As some developers grapple with building senior housing projects in urban areas, others are making a name for themselves by revitalizing historic buildings in underserved neighborhoods into vibrant senior living communities.
Developing in an urban, infill area presents its fair share of spatial challenges when finding the right place where a senior living project might make sense. But for one Cincinnati-based design firm, urban environments are ripe with opportunity, particularly within areas that are in dire need of redevelopment.
“Historic buildings give you the opportunity to work with something that you cannot recreate in a new building,” says David Johnson, chief operations officer and senior living client leader at CR Architecture + Design. “There’s an architectural interest and sense of place that only a historical facility can give you.”
CR Architecture + Design does all phases of senior living, including assisted living, memory care and continuing care retirement communities (CCRCs), however, the focus of its past work has largely been on independent living in the Cincinnati area, particularly in redeveloping historic buildings in the city’s “Over-the-Rhine” neighborhood.
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Over-the-Rhine: A Long History
Over-the-Rhine (OTR) is one of the largest intact national historic districts in the county, as well as one of the largest collection of Italianate architecture, according to Model Group, a local Cincinnati developer who partnered on the Elm Street project alongside CR Architecture + Design and the not-for-profit Over-the-Rhine Community Housing.
Up until recently, the neighborhood has fallen on hard times. As of 2003, OTR had a 4% homeownership rate—the lowest of Cincinnati’s 52 neighborhoods—as deteriorating building supply and decades-long over-concentration of low income housing drained commercial life from the area.
The neighborhood has since been ground zero for an urban makeover at the hands of the City of Cincinnati and various community organizations, according to a 2002 Over-the-Rhine Comprehensive Plan.
Redevelopment on Elm Street
The Elm Street senior housing facility is one such project in the Cincy neighborhood that had undergone an exceptional revitalization.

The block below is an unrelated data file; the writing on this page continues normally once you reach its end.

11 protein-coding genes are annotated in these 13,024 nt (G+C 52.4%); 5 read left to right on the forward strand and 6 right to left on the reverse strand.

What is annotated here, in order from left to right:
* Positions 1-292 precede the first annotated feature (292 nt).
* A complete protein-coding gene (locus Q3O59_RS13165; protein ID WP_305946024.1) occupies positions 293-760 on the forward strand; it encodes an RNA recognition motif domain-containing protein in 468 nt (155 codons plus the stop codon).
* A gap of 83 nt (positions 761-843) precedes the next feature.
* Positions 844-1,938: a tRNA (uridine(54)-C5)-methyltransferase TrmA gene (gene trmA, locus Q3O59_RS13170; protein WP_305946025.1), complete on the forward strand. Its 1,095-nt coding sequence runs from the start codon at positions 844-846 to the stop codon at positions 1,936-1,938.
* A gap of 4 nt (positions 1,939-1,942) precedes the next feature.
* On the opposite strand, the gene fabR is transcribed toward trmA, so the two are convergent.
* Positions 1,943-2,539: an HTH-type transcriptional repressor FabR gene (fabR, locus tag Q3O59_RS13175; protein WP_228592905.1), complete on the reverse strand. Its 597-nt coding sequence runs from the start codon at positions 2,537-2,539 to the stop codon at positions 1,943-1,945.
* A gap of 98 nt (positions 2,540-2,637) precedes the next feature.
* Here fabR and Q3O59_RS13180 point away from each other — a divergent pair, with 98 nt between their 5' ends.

Originally built in the 1860s as part of the Moerlein Brewing Company, the 15,000 sq. ft. structure has housed a saloon, grocery store, barber and billiards rooms throughout its illustrious history.
In May 2014, CR Architecture + Design converted a dilapidated building into the structurally sound, 15-unit affordable Elm Street housing community for seniors.
“What was unique about Elm Street was that it was three individual buildings that we put together to service one building,” said Matt Hemberger, client leader at CR Architecture + Design. “They have separate addresses, but it’s one building now.”
Perhaps one of the signature features of Elm Street is the community’s use of stained glass. Though modest in display, the design choice was purely coincidental.
“Elm Street was in pretty bad shape—it hadn’t had great care,” said Shannon Duffy, housing team leader at CR Design + Architecture. “We were surprised to find beautiful, original stained glass from the 1860s hidden behind plywood that was painted over, which were were able to preserve and maintain.”
Preserving the Period
Other key defining features of Elm Street is the building’s original wood trim, which was also restored in the redevelopment process and now adorns every opening within the facility, as well as carved stonework on the exterior’s main facade.
“Those detailed features, which you don’t find in current construction, echoes the period of the building,” said Hemberger.
In financing the preservation and rehabilitation of the Elm Street senior housing facility, the Ohio Housing Finance Agency (OHFA) awarded annual housing credits in the amount of $8 million over ten years.
The OHFA was among those recognized by the Cincinnati Preservation Association (CPA) for its involvement with the Elm Street project alongside CR Architecture + Design, Over-the-Rhine Community Housing, Model Group and the Ohio Capital Corporation for Housing.